ELKHART LAKE, Wis. – For the last several weeks, life has seemingly flown by for Ryan Eversley.
On Friday evening he wrapped a busy two weeks at Watkins Glen (N.Y.) Int’l with the IMSA Michelin Pilot Challenge, which included a victory on June 26 in the TCR class while driving for Atlanta Speedwerks. He didn’t even have time to get out of his race suit before he jumped in a passenger car to travel to the airport so he could catch a flight to Road America in Elkhart Lake, Wis.
With a moment to finally take a deep breath and relax, Eversley, with his headphones on, looked out the window of the airplane and noticed a picturesque sunset.
Then he had a realization.
“I was like, ‘Dude. I’m flying to a Cup race to drive it,’” Eversley said. “’I’m going to get there and there’s going to be a car with my name on it.’”
Seemingly hundreds of thoughts of what has gone into his journey to get to that particular moment ran nonstop through his mind.
“It kind of set me back a little bit, like a humbling thought,” Eversley said. “To be able to say I’m a NASCAR driver, even for a day, that’s a dream come true.”
This weekend, Eversley will make his NASCAR debut, doing so in the NASCAR Cup Series at Road America. He will drive the No. 53 entry for Rick Ware Racing.
“If I could do it anywhere, this is the best place on the schedule for me because I’ve had a lot of success here. I’ve done a lot of testing here,” Eversley said. “I’ve been coming here two or three times a year for the last decade.”
Racing with NASCAR has been a goal of his for several years. He hoped to do it in 2020, but COVID-19 restrictions prevented that from happening. Now that the opportunity is finally here, Eversley said he has chills and is beaming with excitement.
“This is all so whirlwind,” Eversley said.
Eversley has always wanted to race a stock car, but never thought his first one would be a Cup race.
“I’m so excited right now,” he said.
However, he also has some pressure on him.
For one, he’s never driven a stock car, let alone a Cup car. He knows his chances of winning the race Sunday are slim. His primary goals are to enjoy the experience, learn, but, maybe more importantly, not ruin a championship driver’s day.
“I want to do the best job I can for Nurtec and Rick Ware,” Eversley said. “I don’t want to cause Martin Truex Jr. to get a DNF because I’m an idiot and trying to be a Cup driver.”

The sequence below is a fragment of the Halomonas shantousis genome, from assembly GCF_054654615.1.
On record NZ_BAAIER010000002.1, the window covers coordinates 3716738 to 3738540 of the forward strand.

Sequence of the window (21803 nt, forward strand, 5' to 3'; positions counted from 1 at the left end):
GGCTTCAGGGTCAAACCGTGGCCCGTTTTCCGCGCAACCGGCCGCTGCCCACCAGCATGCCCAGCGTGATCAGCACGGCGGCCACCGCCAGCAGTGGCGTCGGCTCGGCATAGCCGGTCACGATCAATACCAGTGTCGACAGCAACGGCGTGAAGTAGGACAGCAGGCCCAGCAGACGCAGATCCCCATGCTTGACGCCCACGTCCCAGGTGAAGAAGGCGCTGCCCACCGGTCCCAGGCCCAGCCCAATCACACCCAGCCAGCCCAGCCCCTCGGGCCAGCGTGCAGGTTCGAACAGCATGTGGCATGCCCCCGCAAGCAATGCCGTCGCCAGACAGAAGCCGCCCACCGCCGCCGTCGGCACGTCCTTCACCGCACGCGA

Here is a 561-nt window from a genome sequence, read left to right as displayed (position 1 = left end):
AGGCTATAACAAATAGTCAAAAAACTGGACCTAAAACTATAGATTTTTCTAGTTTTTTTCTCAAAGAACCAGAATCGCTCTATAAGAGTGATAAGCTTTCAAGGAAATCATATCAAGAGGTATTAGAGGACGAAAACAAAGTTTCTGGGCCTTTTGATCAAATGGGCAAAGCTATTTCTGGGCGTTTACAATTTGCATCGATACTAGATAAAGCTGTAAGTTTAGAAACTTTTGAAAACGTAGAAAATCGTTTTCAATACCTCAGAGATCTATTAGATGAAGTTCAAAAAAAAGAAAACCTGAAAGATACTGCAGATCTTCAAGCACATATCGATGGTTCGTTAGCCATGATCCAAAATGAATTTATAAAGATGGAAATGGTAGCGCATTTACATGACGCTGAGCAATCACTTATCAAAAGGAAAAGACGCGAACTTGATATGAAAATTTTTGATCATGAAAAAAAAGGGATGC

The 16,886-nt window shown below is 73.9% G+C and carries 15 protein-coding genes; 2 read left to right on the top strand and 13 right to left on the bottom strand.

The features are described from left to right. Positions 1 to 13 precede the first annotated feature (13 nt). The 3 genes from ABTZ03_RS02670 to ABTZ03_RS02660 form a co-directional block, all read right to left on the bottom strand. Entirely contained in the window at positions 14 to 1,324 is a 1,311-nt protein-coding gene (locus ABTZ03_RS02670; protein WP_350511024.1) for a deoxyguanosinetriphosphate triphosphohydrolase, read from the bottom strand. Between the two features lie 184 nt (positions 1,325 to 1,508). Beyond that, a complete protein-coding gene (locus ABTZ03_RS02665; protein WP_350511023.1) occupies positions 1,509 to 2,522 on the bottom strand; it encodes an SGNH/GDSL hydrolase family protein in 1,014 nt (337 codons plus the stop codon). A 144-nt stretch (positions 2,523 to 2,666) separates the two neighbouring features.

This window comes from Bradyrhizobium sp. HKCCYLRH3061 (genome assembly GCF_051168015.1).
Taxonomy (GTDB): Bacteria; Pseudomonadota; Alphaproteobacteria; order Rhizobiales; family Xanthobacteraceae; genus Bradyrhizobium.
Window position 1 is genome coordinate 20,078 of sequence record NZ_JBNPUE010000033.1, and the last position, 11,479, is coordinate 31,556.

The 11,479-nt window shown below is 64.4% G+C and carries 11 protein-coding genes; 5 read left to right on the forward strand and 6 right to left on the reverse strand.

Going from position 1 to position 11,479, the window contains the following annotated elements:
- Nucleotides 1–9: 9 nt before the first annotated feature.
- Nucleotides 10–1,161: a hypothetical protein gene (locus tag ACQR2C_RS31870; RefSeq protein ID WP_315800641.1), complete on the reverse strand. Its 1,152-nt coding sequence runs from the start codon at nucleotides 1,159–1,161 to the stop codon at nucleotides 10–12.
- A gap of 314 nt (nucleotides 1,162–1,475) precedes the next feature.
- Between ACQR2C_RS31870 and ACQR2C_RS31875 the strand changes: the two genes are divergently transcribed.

One thing working in his favor, outside of his overall track knowledge, is he has Andy Lally, a veteran road-course racer such as himself, to help him out.
Lally offered Eversley his notes on how to race at Road America in a stock car. While the notes are about how to drive an Xfinity car at Road America, Eversley believes there is still valuable information he can draw from.
In addition, Lally will be one of his spotters.
“Having my big brother, my best friend, as a coach, a spotter who is the hands-down best road-course ringer the last couple years is, I think, a huge positive for me,” Eversley said.
Having a don’t-crash mentality is something he has familiarity with.
When he was about 19 or 20 years old, he competed in his first race. It was through a friend he met in an AOL chat room. Chris Nelson and his dad, Bob, had the money to buy the car, a Formula Mazda, but not enough to race it.
So, they decided to give Eversley the shot with one stipulation: Don’t crash the car.
“It’s like, ‘I know (expletive),’” Eversley said with a laugh.
But on a serious note, Eversley knew the stakes, especially as someone who was pinching pennies, saving money to one day hopefully get the chance to be a race car driver on a more regular or permanent basis.
“I finished dead last. I was terrified. I sucked,” Eversley said. “I remember getting out of the car saying, ‘I can’t wait to do that again.’”
Stock car racing has been on Eversley’s bucket list for one simple reason.
“I’ve always been of the opinion that the best drivers in the world are the ones that do anything and everything they can get in,” he said. “My heroes were Mario Andretti and A.J. Foyt and guys like that. They would get in anything and they’d be fast. I thought that was the coolest thing as a driver, to be fast in anything.
“So I’ve tried to jump into anything whether it’s a prototype, a GT car. I got to do Robby Gordon’s Stadium Trucks.”
And throughout his racing career, Eversley has been fast.
One of his crowning achievements was in 2018, the inaugural season of the Pirelli World Challenge TCR class. Eversley won five races to clinch the championship.
To think about those days as a teenager sweeping floors at the auto shop, turning wrenches and so forth is a humbling moment for Eversley. He just wanted to race someday.
He didn’t think it’d turn into a career, a successful one at that. But it’s also allowed him to expand as a person.
In 2011, competing in the Rolex 24 at Daytona, he had a choice to run one of three cars. One of those featured the Children’s Tumor Foundation, or CTF. At the time, given the logo painted on the car, he thought it was supporting autism.
Either way, Eversley got in the car, finishing 20th overall and fourth in the GT class.
Afterward, he did research on the cause on the car and learned a ton.
“It’s a terrible disease that affects 1 in 3,000 kids that are being born today,” he said. “There’s no cure yet, but there have been some amazing breakthroughs the last couple of years.”
He added, “I was like, ‘If I don’t know this, how does anybody else?’ So I started putting them on my race car for free.”
Since then, he’s supported the cause any way he could and raise money as well. He said he’s raised more than $250,000 for CTF either through his racing career or with an undie run fundraiser held every February.
He also wears a bracelet that says, “curenfwithjack.com.” In his social media posts, he uses #endnf.
“Raising money for them through my racing efforts is one my greatest wins of my career,” Eversley said.